So why are some treadmills that are seemingly the same priced so differently? It’s called branding. Why does your Apple laptop cost twice as much as a computer that does the same thing? Because there is an Apple logo on it, that’s why.

Treadmills are no different. In the home market, brands like NordicTrack dominate. However, in the commercial market, names you might not be familiar with dominate. That’s why they charge so much. If you can only find Precor machines in high end gyms, then when Precor sells to the public they are going to charge double what they need to just because they have a brand image to maintain. And rich people will buy them because they have an image to maintain.

That’s just how it goes unfortunately. You can find similar features in a $1,500 NordicTrack treadmill as a $3,000 Precor treadmill. You’re only paying for a brand name. Think of it like shoes. Nike doesn’t have a superior shoe to other shoe manufacturers. They just have the most well known brand. So they can charge more because people will pay it.

Don’t be deceived by high prices as a sign of high quality. Always research thoroughly as you don’t want to waste any money on overpriced treadmills.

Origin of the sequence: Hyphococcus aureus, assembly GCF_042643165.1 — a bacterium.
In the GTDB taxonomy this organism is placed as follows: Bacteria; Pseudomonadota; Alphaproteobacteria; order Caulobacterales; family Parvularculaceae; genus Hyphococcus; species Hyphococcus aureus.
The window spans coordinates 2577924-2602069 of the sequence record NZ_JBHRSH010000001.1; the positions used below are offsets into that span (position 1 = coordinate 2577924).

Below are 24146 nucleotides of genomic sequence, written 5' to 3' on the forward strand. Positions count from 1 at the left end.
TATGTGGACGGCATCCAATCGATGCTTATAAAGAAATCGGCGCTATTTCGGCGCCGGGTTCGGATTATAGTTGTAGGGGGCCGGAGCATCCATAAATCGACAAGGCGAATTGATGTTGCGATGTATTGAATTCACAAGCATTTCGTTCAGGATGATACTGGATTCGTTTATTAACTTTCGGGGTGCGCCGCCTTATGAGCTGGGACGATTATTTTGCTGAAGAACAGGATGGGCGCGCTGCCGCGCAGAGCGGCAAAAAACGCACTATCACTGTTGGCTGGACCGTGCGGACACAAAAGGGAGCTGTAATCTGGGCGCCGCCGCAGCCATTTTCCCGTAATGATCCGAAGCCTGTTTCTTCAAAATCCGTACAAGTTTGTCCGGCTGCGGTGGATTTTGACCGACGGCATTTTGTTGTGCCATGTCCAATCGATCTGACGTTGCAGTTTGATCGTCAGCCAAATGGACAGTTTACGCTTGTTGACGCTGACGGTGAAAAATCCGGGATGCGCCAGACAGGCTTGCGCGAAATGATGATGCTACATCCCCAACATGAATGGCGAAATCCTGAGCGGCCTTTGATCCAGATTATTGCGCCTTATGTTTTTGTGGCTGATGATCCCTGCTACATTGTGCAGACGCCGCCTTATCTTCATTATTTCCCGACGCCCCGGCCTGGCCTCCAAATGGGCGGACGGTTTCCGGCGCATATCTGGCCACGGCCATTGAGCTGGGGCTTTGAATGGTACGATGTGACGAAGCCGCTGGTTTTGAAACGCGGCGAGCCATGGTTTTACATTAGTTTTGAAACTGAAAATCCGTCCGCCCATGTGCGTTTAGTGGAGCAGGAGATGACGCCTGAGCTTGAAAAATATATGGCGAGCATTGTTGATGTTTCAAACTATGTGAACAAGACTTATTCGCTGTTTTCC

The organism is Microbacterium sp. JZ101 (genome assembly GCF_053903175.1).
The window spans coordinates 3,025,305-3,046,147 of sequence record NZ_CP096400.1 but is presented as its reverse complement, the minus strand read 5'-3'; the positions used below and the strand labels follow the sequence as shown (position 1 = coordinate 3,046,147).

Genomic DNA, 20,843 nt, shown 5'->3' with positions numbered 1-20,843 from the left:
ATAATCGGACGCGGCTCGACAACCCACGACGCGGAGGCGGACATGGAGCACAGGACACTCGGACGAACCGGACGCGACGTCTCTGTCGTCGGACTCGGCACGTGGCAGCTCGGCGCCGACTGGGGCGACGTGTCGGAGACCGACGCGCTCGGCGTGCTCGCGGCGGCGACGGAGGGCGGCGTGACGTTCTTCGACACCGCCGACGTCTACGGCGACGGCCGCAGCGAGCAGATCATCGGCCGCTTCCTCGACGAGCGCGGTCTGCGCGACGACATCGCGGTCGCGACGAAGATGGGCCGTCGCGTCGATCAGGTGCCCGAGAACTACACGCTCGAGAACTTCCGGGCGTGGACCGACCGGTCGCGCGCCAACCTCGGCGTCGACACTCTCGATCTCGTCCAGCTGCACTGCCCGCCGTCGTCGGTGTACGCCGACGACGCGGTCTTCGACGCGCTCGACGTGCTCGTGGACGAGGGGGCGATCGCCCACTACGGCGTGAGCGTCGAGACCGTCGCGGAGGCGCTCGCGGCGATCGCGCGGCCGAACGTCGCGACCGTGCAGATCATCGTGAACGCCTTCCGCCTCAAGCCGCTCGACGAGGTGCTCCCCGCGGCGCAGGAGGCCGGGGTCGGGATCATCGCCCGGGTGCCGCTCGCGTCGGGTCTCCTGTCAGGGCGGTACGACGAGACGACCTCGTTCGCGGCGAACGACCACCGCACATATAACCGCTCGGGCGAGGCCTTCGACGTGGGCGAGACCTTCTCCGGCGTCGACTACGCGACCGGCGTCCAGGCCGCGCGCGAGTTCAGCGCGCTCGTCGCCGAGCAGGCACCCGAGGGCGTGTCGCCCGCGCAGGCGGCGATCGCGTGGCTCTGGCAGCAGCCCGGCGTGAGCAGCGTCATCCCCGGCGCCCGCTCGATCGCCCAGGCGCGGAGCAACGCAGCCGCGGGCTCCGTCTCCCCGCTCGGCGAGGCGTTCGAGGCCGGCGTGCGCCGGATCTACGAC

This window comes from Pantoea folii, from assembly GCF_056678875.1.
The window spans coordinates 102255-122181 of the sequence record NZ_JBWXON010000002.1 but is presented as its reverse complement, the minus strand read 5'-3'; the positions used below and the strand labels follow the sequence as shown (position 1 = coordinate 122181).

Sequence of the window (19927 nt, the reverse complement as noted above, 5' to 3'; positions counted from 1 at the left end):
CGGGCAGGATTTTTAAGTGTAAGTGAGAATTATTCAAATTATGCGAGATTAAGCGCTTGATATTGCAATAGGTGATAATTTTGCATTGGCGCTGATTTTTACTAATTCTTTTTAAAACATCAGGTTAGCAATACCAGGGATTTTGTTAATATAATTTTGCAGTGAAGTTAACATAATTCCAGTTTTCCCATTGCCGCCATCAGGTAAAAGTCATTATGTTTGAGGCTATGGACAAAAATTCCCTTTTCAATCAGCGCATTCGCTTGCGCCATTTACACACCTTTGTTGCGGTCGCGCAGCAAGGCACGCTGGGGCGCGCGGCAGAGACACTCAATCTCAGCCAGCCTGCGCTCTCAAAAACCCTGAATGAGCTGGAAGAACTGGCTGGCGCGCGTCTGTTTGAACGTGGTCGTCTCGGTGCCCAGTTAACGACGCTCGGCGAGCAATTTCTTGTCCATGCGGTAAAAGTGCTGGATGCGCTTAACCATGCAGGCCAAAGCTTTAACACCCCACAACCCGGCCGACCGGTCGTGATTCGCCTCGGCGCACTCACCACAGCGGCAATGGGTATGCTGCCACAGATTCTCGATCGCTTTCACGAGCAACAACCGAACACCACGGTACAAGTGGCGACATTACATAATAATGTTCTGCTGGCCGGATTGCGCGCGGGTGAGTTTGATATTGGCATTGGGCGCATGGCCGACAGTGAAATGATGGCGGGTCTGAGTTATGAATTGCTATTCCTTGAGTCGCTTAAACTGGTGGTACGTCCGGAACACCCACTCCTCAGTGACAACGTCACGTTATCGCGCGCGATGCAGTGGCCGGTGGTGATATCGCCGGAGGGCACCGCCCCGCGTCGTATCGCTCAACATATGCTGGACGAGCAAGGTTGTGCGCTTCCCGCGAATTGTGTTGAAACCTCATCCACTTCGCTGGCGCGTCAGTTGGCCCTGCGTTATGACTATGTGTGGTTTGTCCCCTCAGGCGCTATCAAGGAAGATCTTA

About The Author

Treadmill Review Guru is an expert on all things related to treadmills and running. He is a former cross country runner and soccer player and hopes to soon be able to run a marathon. He loves training on his treadmill whenever he gets the chance. Check out his recommendations and see what he thinks are the best treadmills.

Which NordicTrack Treadmill Is The Best?

This is a fun question. NordicTrack makes some great machines, my favorite in fact. I guess there are two ways to answer this. First, which NordicTrack treadmill is the best overall, and second, which NordicTrack treadmill is the best for its price.

First off, the X9i incline trainer is definitely the best NordicTrack treadmill out there right now. It can incline up to 40% and decline up to 40% and comes with all kinds of goodies, like iFit and a touchscreen web browser. I have one in my home and it is the treadmill I use.

The best NordicTrack treadmill for the price is probably the T5.7. If you have a little more and can go up to $1,000, I would go with the C900 Pro. But if you are on an extreme budget, this $600 treadmill is a steal. Not the best motor, not the largest walking surface, but a good all around treadmill that works for the average person.

I hope that answers your question and helps you find the best NordicTrack treadmill!

About The Author

Treadmill Review Guru is an expert on all things related to treadmills and running. He is a former cross country runner and soccer player and hopes to soon be able to run a marathon. He loves training on his treadmill whenever he gets the chance. Check out his recommendations and see what he thinks are the best treadmills.